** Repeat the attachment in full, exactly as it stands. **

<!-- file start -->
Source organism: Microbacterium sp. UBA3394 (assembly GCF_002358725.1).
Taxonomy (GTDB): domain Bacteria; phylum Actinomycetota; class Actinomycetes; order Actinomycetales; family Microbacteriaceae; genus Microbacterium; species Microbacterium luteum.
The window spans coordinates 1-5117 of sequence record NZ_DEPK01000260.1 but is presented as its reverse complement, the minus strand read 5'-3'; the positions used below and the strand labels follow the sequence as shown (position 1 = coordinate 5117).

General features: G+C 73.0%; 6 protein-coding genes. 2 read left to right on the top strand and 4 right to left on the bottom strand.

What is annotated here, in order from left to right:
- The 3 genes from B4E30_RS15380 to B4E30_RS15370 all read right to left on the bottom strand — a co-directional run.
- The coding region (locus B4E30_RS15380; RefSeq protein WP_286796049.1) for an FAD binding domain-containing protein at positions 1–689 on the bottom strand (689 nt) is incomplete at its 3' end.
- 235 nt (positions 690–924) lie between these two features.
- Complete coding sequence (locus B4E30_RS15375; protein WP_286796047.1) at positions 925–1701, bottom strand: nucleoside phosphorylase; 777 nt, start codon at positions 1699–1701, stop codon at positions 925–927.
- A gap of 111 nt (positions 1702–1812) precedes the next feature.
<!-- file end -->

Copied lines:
Source organism: Microbacterium sp. UBA3394 (assembly GCF_002358725.1).
Taxonomy (GTDB): domain Bacteria; phylum Actinomycetota; class Actinomycetes; order Actinomycetales; family Microbacteriaceae; genus Microbacterium; species Microbacterium luteum.
The window spans coordinates 1-5117 of sequence record NZ_DEPK01000260.1 but is presented as its reverse complement, the minus strand read 5'-3'; the positions used below and the strand labels follow the sequence as shown (position 1 = coordinate 5117).

General features: G+C 73.0%; 6 protein-coding genes. 2 read left to right on the top strand and 4 right to left on the bottom strand.

What is annotated here, in order from left to right:
- The 3 genes from B4E30_RS15380 to B4E30_RS15370 all read right to left on the bottom strand — a co-directional run.
- The coding region (locus B4E30_RS15380; RefSeq protein WP_286796049.1) for an FAD binding domain-containing protein at positions 1–689 on the bottom strand (689 nt) is incomplete at its 3' end.
- 235 nt (positions 690–924) lie between these two features.
- Complete coding sequence (locus B4E30_RS15375; protein WP_286796047.1) at positions 925–1701, bottom strand: nucleoside phosphorylase; 777 nt, start codon at positions 1699–1701, stop codon at positions 925–927.
- A gap of 111 nt (positions 1702–1812) precedes the next feature.